New Plymouth is a coastal city of some 85,000 people and was named after Plymouth in Devon, England.
One of the well-known features of the city is the Wind Wand. This kinetic sculpture by Len Lye was first erected in 1999, and is constructed out of red fibreglass and carbon fibre. It is 48 metres high and bends in the wind.
The Gables was originally a colonial hospital, built in 1848 to the orders of Governor Sir George Grey.
During the Maori wars in the 1860s the building was used as a military outpost, before being turned into an Old Man’s Home.
It was purchased privately in 1904 and gifted to the city in 1934. Today it is cared for by the New Zealand Historic Places Trust.
I spent a happy hour wandering around the peaceful gardens while my travelling companions explored the nearby Brooklands Zoo.
Next door is the Kunming Garden, a gift from sister city Kunming in the Yunnan Province of south-west China.
This beautiful pavilion was made by Chinese craftsmen without using power tools, nails or screws. The intricate carvings were all made by hand.
The Taranaki Cathedral Church of St Mary has a history dating back to 1842 and is classified as New Zealand’s oldest stone church.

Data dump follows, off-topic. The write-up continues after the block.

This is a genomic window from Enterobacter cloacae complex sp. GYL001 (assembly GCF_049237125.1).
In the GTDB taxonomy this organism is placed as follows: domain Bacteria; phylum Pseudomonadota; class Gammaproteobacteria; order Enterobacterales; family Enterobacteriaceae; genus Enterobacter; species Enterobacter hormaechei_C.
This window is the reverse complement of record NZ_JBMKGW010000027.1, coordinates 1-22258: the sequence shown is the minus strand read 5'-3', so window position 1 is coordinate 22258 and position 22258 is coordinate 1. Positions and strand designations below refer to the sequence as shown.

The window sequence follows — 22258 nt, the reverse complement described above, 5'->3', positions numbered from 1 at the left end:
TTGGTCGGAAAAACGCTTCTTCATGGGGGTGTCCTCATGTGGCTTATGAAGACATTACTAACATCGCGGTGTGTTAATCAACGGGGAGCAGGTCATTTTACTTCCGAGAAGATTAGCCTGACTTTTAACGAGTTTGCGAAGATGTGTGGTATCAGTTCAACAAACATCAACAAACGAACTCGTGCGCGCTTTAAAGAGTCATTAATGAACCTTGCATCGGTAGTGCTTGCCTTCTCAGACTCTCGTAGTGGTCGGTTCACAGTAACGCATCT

This Anglican church operated until 2010, when it was consecrated as a cathedral to reflect its importance to the church in the Taranaki region.
The churchyard is home to an old cemetery, closed for use in 1861. Many of the graves lie beneath the dappled shade of mature trees and it was a pleasant place to wander through, although some of the headstones made for tragic reading.
There is much more to be seen in and around New Plymouth but time was against us visiting more places. It is on my list as a future place to visit again!
Our weather here today is tumbling towards summer. We have had sunshine, clouds, rain, and wind – typical spring weather, but the temperatures are most definitely warmer (23 degrees C yesterday).